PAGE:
Looe Street Detectives 3
Looe Street Detectives 3
Plymouth Arts Centre
2 February-13 March 2018
To mark Plymouth Arts Centre’s 70th anniversary, I was commissioned to research the history of its site and the people and events connected to the location that impacted on cultural, social, ethical and economic history nationally and internationally. My interest was rooted in how individuals influence their times and those that follow, exposing multi-layered and interconnected histories of people and place and how they intertwine and interact over time. It built on the original Looe Street Detectives project begun in 2013, drawing on original members and new researchers from amongst Plymouth’s residents. The ‘detectives’ identified individuals connected to the site and traced their actions locally, nationally and internationally, recording their influence on the social, scientific, economic and cultural thinking of their day.
We discovered that the site had been a locus for entrepreneurial behaviour, non-conformism, philanthropy, religious reform, social welfare and cultural engagement. It also went from being the most prestigious place to live in Plymouth during the Elizabethan period to being amongst the worst slums in the country by the late Victorian era, yet this particular area survived much of the post war redevelopment experienced by the rest of Plymouth as it was on the Barbican side of the city and fell under the early protection of the Barbican Association which saved many historic buildings from demolition. Many notable people (eg Sir Joshua Reynolds, Robert Falcon Scott) had connections with the location when it was home to the Pope's Head Inn, one of Plymouth's premier hotels established during the Elizabethan period and active in a reduced form up to the early 20th century. The buildings were repurposed as shops, warehouses and homes during the 19th century. By this time, this area was a notorious slum, despite its illustrious origins. The other side of Looe Street was completely rebuilt in the 1890s to provide the first council workers' homes. In 1923, the whole plot was acquired by Lord and Lady Astor, to establish the Victory Boys & Girls Club and in 1925 to support the work of the Virginia House Settlement which proved pivotal in shaping early welfare provision in Britain. In 1947, they donated 37 & 38 Looe Street to the newly formed Plymouth Arts Centre, laying the foundations for new cultural, social & educational influences on the people of Plymouth.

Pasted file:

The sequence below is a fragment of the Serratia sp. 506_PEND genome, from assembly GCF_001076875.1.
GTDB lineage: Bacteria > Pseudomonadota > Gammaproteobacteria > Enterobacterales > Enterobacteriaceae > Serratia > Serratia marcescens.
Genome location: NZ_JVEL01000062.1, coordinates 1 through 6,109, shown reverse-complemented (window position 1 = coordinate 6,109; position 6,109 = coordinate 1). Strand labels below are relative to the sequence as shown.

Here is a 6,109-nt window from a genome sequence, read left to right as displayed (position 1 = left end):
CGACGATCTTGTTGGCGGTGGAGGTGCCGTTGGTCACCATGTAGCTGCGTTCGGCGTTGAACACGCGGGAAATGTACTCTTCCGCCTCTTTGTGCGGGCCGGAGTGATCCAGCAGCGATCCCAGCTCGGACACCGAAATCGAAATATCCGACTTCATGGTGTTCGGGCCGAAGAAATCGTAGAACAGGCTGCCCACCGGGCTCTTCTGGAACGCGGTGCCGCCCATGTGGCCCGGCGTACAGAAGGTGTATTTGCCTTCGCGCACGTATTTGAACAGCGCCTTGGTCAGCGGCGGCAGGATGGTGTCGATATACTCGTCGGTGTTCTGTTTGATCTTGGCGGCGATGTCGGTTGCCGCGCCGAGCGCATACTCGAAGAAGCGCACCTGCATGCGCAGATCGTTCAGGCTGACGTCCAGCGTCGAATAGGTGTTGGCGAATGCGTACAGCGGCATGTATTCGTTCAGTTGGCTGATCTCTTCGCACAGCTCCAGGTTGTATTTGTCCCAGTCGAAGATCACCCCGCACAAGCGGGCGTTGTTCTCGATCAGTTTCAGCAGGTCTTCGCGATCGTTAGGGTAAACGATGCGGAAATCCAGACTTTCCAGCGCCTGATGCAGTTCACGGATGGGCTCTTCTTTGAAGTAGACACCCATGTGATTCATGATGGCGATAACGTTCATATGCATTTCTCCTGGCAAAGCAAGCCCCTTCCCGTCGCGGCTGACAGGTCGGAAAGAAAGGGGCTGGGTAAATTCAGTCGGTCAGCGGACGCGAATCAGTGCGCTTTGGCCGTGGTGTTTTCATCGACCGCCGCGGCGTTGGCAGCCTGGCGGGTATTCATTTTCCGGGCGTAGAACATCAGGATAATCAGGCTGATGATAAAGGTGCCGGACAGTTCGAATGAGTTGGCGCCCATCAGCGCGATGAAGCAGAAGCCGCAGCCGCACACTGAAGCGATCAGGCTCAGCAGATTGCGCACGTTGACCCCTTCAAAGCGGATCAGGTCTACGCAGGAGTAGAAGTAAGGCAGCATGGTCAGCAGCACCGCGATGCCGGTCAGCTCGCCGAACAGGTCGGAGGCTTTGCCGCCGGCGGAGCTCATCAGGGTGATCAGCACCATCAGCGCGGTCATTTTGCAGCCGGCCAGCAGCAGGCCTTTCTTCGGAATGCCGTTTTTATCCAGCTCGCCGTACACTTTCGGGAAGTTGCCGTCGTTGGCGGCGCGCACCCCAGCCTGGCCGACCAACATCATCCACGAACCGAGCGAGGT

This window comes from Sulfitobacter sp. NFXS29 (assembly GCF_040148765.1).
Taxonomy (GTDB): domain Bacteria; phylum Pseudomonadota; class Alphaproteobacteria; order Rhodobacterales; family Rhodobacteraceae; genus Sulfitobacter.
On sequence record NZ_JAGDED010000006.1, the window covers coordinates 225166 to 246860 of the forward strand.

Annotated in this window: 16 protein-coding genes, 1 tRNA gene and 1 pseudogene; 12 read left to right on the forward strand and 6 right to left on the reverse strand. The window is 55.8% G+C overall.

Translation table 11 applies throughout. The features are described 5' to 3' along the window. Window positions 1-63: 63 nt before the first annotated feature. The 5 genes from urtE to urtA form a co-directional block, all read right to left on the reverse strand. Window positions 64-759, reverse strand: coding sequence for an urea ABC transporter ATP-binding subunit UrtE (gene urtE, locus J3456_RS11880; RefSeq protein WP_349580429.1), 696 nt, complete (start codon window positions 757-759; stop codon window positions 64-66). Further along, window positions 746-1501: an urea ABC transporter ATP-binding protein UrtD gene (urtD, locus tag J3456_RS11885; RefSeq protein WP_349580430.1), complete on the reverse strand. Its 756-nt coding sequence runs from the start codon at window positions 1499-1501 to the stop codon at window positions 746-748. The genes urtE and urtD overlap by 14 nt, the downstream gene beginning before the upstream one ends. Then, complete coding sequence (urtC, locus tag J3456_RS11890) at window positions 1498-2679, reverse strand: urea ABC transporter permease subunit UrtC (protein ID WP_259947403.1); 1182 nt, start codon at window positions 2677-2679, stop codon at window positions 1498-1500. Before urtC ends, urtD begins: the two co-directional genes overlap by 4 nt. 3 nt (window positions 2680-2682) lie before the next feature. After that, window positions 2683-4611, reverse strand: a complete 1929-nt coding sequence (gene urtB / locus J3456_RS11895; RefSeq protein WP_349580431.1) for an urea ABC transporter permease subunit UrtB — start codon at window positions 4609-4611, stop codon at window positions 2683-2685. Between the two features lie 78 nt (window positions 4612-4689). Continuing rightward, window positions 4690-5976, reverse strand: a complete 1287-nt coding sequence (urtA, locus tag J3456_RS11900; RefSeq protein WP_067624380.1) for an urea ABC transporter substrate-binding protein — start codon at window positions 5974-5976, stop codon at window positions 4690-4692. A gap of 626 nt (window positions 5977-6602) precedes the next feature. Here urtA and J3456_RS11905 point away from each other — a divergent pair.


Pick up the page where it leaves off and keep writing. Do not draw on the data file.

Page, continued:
Early on I decided I wanted to explore the idea of a Myriorama, an early 19th century parlour game involving 16 tall cards depicting a fictional landscape containing people, buildings, animals, vignettes and various landscape features. It was designed so that any card could be placed next to another and continue to make sense as an image. This idea of the ‘endless landscape’ seemed appropriate to capture the five hundred year history of the site and reflect its ever-changing fortunes and events. The resulting piece, ‘Historama: a story of people and place’ took the form of a two metre tall, three dimensional version of a Myriorama, using narrative text as the landscape through which the history of the site was recounted. The story is told from the perspective of an enduring flower, the Forget-menot, both as a pun on the idea of history and memory and because of its association with Freemasonry which featured amongst the activities at the Pope’s Head Inn. The installation completely filled the Arts Centre’s Window Gallery, inviting people to enter a circular wall of words and spend time letting the words and stories sink in. The accompanying free leaflet mirrored the panels exactly, enabling visitors to take it away to read at their leisure which was complemented by a limited edition of the panels in a boxed set of cards mirroring the original form of the first Myrioramas.
Further works included:
-a curated 20 minute film loop of archival footage showing events, activities and exhibitions at
Plymouth Arts Centre from the 1950s to the 1990s drawn from the collections at SWFTA (South
West Film & Television Archive).
-a large scale drawing capturing key details of the detectives’ research, creating a visual map of the
project’s findings. The 1.5 metre square drawing was presented flat under a sheet of clear Perspex
with suitable pens and an open invitation to visitors to add further historical details to the piece.
-an extensive temporary timeline occupying 23 metres around the gallery walls with key historical
moments related to Plymouth’s history and wider events in the world written below the line, again
with an open invitation for visitors to add their anecdotes, memories and commemorations. The
resulting work represents a time capsule in its own right, embedding each writer’s contributions into
the fabric of the building.
To complement the show, a series of talks were delivered and a free gallery guide produced featuring an essay by Devon based writer, Peter Stiles following an interview, while Plymouth based researcher, Steven Paige, contextualised artists’ use of archives as raw material in exhibitions relating to heritage sites.